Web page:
After pressuring a Metra contractor to hire more African-American companies for a crucial South Side rail project, U.S. Rep. Bobby Rush recommended that the commuter rail agency pay $50,000 to a little-known Washington, D.C., group to monitor minority participation.

Yet several key players who negotiated to increase the number of black businesses involved in the Englewood Flyover project told the Tribune this week that they were unaware of the Washington organization's suggested role — or the attempt to get them money — before Metra's ex-CEO alleged he was improperly pressured to approve the no-bid proposal.

"I'd never heard of the D.C. group prior to now," said Michael Stuttley, a former Cook County judge who along with two other Rush allies formed an ad hoc committee that helped broker a nonbinding jobs agreement in July 2012.

But there were hints of a broader relationship between Rush and the National Black Chamber of Commerce before those negotiations ended. Two weeks before the agreement was signed, the chamber announced a partnership with the congressman to ensure minority participation in "every major infrastructure project within the greater Chicago region."

That partnership never materialized, and neither did the chamber's monitoring role on the rail project. After Metra officials refused to pay the $50,000 fee, the proposed side deal for the group died and the efforts to get more work for black-owned businesses faded.

The curious maneuverings remained hidden in the background of the massive flyover project until Metra CEO Alex Clifford complained at a recent public hearing into the $718,000, no-tell severance package he received after threatening a whistle-blower lawsuit against Metra that he was pressured to send the chamber a check.

Clifford's allegations stoked a scandal that has led to three Metra board resignations and state ethics investigations centered on his attention-grabbing claims that his job was threatened because he refused Illinois House Speaker Michael Madigan requests to award a pay raise to a Madigan political supporter. Madigan has acknowledged seeking the favor for his foot soldier, though both he and top Metra board members reject Clifford's claims that there was any political pressure.

The circumstances surrounding Rush's involvement in the previously unknown $50,000 monitoring deal have been less clear.

In a statement last week and a brief interview with the Tribune, the congressman acknowledged he recommended that the National Black Chamber of Commerce in Washington be hired.

Rush spokeswoman Debra Johnson initially denied that the congressman asked for the chamber to receive any money. In a subsequent interview, she told the Tribune that Metra had agreed to pay for a liaison to work with black contractors.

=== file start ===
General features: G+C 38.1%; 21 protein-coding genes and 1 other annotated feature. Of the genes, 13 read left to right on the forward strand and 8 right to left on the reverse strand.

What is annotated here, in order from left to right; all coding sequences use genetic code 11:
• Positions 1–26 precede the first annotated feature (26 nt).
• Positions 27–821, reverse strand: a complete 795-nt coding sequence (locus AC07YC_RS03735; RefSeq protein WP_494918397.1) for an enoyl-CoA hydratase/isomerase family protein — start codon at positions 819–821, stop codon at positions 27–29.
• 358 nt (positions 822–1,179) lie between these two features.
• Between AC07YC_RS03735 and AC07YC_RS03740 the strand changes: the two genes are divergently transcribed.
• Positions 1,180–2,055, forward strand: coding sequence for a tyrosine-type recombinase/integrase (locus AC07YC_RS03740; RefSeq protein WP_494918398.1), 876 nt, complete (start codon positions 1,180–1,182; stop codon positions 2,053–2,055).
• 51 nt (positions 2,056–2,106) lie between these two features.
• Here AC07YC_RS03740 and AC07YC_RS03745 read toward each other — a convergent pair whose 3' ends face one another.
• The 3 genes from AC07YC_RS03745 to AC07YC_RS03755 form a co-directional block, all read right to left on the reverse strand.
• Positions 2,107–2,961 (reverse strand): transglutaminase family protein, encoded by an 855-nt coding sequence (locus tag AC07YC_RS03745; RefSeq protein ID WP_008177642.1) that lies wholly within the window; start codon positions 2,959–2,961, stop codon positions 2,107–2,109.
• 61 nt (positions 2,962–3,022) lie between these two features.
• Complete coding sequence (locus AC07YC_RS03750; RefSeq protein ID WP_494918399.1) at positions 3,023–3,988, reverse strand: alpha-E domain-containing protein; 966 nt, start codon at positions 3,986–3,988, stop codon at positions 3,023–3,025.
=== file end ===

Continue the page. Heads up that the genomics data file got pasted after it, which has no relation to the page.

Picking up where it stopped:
But Tribune interviews with participants and a review of documents related to the project — including the controversial memorandum of understanding aimed at boosting minority contracts — conflict with Rush's version of events. All three members of an ad hoc committee formed to boost minority participation on the project said they never agreed that the group should be the monitor and did not suggest that Metra fund it.

Henry English, who runs a South Side community organization called the Black United Fund of Illinois, said the group never discussed who should monitor the agreement, nor did the group lay out any ground rules or recommendations for how the work should be done.

"That was the only thing I was committed to — to work through some kind of agreement," English said. "Once we finished that, we felt our role was through."

Approached after a public event last week and asked whether he or his staff ever told Metra to send a $50,000 check to the National Black Chamber of Commerce, Rush said "it was only a recommendation."

Asked about Clifford's claim that he was politically pressured to cut a check to the group, Rush said, "He got it wrong. It was totally harmonious."

The congressman said he was simply trying get more project money for black contractors and he wanted to use the National Black Chamber of Commerce because it is well-respected.

"Because they are pre-eminent in the world at this kind of monitoring," he said. "They were not locally based, and it was only a recommendation."

The $141 million bridge project, funded by federal stimulus money, was designed to untangle the country's worst freight and commuter railroad bottleneck, located in the impoverished Englewood neighborhood.

But it was slowed by a vociferous and well-publicized campaign launched by Rush and other African-American public officials and community leaders angered that the project — while meeting federal requirements for giving minorities a share of the government contracts — would bring few if any jobs to blacks living there.

Their protests were supported by acting Metra Chairman Larry Huggins, the owner of a prominent construction company that has won minority contracts on big projects in the city and Cook County.